Contaminated water found in Andover

The Minnesota Pollution Control Agency is investigating contaminated drinking water in two north metro communities. While MPCA and Minnesota Department of Health employees conducted a water sampling near the closed WDE Landfill in Andover, they found high levels of a chemical, which chemical is likely a carcinogen and was discovered in private residential wells near […]

The Minnesota Pollution Control Agency is investigating contaminated drinking water in two north metro communities. While MPCA and Minnesota Department of Health employees conducted a water sampling near the closed WDE Landfill in Andover, they found high levels of a chemical, which chemical is likely a carcinogen and was discovered in private residential wells near Bunker Lake Boulevard and Crosstown Boulevard.

The “chemical of concern” is called 1,4-dioxane, which MPCA Assistant Commissioner Kirk Koudelka said has been detected near manufacturing sites, industrial sites and landfills. It can be a byproduct of the manufacturing process for products such as cleaners, detergents, adhesives, inks and car fluids. Its main use is as a stabilizer for the chlorinated solvent 1,1,1-trichloroethane, often used for industrial purposes.

1,4-Dioxane is a solvent stabilizer frequently found at contaminated sites where methyl chloroform (1,1,1-trichloroethane) was used for degreasing.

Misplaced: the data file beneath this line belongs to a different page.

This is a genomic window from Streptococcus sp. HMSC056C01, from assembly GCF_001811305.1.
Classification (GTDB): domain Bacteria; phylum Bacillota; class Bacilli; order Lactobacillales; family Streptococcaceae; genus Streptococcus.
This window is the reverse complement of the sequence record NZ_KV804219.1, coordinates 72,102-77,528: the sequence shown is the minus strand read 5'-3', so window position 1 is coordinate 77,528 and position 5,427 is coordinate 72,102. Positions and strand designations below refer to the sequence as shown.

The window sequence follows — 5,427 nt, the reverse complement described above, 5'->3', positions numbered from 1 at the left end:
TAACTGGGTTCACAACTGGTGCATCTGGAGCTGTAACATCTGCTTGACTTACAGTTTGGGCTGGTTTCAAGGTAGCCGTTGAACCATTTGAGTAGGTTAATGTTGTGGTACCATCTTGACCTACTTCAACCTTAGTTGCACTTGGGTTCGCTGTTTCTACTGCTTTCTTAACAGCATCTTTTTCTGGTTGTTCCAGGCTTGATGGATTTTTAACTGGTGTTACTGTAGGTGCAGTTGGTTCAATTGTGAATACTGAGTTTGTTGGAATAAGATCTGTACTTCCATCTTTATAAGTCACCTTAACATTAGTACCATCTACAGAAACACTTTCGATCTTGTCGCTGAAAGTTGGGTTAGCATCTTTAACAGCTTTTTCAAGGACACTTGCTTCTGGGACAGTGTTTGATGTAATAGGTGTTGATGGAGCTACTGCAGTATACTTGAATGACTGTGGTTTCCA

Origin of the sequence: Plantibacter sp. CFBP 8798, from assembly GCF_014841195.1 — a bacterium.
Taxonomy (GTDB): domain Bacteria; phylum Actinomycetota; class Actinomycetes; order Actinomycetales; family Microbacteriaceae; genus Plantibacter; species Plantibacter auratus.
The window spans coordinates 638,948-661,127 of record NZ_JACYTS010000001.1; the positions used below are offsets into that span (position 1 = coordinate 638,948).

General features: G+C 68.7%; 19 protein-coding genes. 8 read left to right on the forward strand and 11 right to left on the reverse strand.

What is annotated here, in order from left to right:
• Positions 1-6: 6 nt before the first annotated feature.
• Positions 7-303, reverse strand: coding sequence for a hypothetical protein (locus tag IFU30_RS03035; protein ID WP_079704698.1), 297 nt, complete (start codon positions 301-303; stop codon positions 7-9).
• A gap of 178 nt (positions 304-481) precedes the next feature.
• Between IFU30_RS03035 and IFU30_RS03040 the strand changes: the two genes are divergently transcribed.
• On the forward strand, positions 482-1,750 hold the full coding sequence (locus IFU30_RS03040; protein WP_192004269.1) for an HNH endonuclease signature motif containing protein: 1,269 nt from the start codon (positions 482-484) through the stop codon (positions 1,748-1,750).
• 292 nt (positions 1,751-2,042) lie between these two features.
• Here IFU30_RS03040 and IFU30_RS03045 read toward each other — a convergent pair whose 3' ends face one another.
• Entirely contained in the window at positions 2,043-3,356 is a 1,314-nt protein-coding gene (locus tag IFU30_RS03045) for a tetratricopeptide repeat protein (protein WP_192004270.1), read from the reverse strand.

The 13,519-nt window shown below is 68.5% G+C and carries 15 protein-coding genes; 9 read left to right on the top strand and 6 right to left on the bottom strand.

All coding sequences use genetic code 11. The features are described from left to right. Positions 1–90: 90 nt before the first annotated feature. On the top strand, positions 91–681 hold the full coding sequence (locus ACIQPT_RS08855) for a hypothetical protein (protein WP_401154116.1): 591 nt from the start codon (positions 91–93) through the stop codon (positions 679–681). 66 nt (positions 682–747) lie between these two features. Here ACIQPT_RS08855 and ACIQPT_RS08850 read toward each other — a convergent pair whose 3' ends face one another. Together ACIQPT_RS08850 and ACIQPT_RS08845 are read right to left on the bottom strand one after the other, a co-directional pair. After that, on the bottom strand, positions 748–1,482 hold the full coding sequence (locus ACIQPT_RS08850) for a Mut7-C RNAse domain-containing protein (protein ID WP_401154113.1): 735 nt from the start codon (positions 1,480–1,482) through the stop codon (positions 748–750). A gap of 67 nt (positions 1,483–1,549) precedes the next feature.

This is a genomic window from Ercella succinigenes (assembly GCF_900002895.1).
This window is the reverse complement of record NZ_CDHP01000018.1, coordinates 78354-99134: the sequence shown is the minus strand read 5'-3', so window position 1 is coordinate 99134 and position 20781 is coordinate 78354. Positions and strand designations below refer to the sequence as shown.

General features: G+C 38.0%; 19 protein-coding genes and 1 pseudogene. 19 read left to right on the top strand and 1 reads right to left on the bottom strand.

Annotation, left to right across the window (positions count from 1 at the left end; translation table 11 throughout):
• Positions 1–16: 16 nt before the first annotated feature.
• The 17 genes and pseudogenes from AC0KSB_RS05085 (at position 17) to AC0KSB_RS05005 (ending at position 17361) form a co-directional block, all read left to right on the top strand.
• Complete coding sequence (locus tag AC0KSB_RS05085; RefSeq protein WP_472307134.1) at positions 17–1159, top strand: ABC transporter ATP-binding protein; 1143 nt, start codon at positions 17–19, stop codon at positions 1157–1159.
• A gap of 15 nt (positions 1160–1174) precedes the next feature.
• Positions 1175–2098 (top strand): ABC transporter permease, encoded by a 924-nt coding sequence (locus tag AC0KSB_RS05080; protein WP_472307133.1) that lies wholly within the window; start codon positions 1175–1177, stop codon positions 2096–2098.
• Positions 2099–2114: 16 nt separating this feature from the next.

1,4-dioxane may be found as a by-product in consumer products such as soaps and detergents when 1,4-dioxane is created from the breakdown of other chemicals that are used to make certain consumer products

Treatment Technologies for 1,4-Dioxane: Fundamentals and Field Applications Source: EPA.GOV

Adsorption involves concentrating contaminants on the surface of a sorbent such as GAC, (granular activated carbon) thereby reducing the concentration of those contaminants in the liquid being treated.

What does this all mean?
Manufacturers use this chemical as a degreaser and it can get into our soil and then find its way into our water supply. A whole house filter and Reverse Osmosis System are the recommended treatment.

Whole house carbon for bathing water, when you shower steam is formed and you can breathe in the chemical (inhalation) or if you are in a bath you are soaking (adsorption) in it and the body can absorb it.

Reverse osmosis with carbon filters will reduce the chemical and this is for water that you are cooking and drinking.(consumption)

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